Why do we pray during our services?
- The Bible encourages it: Matthew 6:9-13; 1 Timothy 2:1-4; Romans 8:26-27
- To lead the congregation in prayer for other people and situations
- To pray for God’s Kingdom to come, for God’s will to be done and for our ‘daily bread’ (Matthew 6:9-13)
- To pray for everyone, especially those in authority, that we may live peaceful and quiet lives in all godliness and holiness – so that all people will be saved (1 Timothy 2:1-4)
- To model intercessory prayer, so that what we do in our services becomes part of our everyday lives
Preparation and Feedback
- practice it and time yourself beforehand: it should be no more than 3 or 4 minutes when read slowly, or 400-500 words in total.
- move to be in place at the lectern at the back of church before you are due to speak and if you are wearing a mask remove your mask completely (no 'mask beard' please!) Usually the intercessions come after the Creed. Please move when people stand to say the creed. Start praying as soon as the Vicar has said 'let us pray for the church and for the world and let us thank God for his goodness'. Usually everyone is seated/kneeling by then. We want to avoid long pauses when nothing is happening in worship; but do feel free to keep silence in the prayers. Silence always seems much longer to those who lead it, so time it on your watch. 15-30 seconds of silence is a good length of time.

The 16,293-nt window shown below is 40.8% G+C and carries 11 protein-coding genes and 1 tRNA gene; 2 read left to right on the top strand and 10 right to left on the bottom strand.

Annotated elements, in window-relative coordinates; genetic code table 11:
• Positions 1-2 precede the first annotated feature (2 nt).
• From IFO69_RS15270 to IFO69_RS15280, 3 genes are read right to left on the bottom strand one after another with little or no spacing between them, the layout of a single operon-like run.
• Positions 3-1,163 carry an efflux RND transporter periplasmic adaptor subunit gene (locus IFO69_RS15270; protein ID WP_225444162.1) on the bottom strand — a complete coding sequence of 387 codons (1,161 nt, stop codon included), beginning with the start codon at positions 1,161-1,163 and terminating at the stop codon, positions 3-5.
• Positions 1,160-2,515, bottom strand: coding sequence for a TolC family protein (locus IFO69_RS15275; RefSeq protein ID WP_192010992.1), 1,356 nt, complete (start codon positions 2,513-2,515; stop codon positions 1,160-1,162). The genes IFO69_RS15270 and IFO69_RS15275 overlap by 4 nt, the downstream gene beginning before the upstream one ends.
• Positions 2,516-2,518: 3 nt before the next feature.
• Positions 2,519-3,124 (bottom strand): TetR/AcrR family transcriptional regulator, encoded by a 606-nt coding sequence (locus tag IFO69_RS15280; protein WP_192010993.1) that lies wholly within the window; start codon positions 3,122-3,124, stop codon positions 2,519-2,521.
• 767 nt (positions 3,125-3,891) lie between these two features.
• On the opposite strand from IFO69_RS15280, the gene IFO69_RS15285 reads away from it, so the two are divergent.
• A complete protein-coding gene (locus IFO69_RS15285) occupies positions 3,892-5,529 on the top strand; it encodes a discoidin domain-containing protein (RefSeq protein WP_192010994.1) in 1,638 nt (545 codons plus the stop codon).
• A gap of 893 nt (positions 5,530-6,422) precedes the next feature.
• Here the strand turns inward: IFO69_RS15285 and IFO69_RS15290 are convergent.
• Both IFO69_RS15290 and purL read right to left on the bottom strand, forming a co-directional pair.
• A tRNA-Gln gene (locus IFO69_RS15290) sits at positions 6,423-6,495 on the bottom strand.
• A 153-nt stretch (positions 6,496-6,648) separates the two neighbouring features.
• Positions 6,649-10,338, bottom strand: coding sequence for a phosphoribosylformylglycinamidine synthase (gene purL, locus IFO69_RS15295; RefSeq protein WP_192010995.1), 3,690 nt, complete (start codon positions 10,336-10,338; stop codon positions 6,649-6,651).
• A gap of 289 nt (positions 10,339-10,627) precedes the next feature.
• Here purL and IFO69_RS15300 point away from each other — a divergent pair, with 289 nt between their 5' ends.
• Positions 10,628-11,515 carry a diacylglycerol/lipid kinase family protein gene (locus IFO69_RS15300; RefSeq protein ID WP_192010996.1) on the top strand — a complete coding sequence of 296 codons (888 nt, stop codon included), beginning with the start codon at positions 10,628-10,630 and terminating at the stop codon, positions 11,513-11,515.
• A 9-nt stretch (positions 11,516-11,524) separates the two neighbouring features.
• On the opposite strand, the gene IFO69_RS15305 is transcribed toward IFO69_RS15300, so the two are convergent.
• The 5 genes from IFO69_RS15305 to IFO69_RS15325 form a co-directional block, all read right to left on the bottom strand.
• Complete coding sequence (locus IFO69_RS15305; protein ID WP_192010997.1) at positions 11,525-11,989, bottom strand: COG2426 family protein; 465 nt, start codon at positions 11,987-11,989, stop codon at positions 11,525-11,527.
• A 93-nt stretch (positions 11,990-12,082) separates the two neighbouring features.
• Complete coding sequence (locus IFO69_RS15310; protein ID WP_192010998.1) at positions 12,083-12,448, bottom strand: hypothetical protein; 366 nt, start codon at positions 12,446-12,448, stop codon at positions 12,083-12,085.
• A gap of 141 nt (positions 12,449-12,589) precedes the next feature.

- spend time praying and thinking about what to put in: ask the Vicar what the theme is. Occasionally, it might be right to major on one country or on one situation, or on the particular day of the Christian year. Be extremely careful when praying about subjects which may be sensitive to members of the congregation, such as divorce, etc.
- look at the readings: they will be printed in the Newsletter but if you wish to prepare in advance you can find the readings here.
- think about the nature of the service: e.g. is it Parish Communion, All Age or a special service?
- keep the language simple and clear, and the prayers short and easy to concentrate on. Any prayers you choose/write should be no longer than the average 'collect' length, possibly less, you are after all praying in several sections
- pray for those mentioned on our service sheet
- include thanksgiving in your prayers
- ask for feedback after the service from the person leading the service, friends and members of the congregation
- stand miles away from the microphone. The congregation would love to hear your prayers and some of our community rely on the ‘hearing loop’ system to do this. If you’d like to practice with the microphone before the service please do.
- go on too long - please no more than 3-4 minutes when read slowly (see above)
- mention the surnames of the sick or the recently died
- forget to include the full names of those whose anniversary of passing is in this week: some people may attend church only once a year to hear a name read out.
- lead people in confession or meditation
- tell God what is what
- tell people what God thinks or what you think (about the latest hot topic!).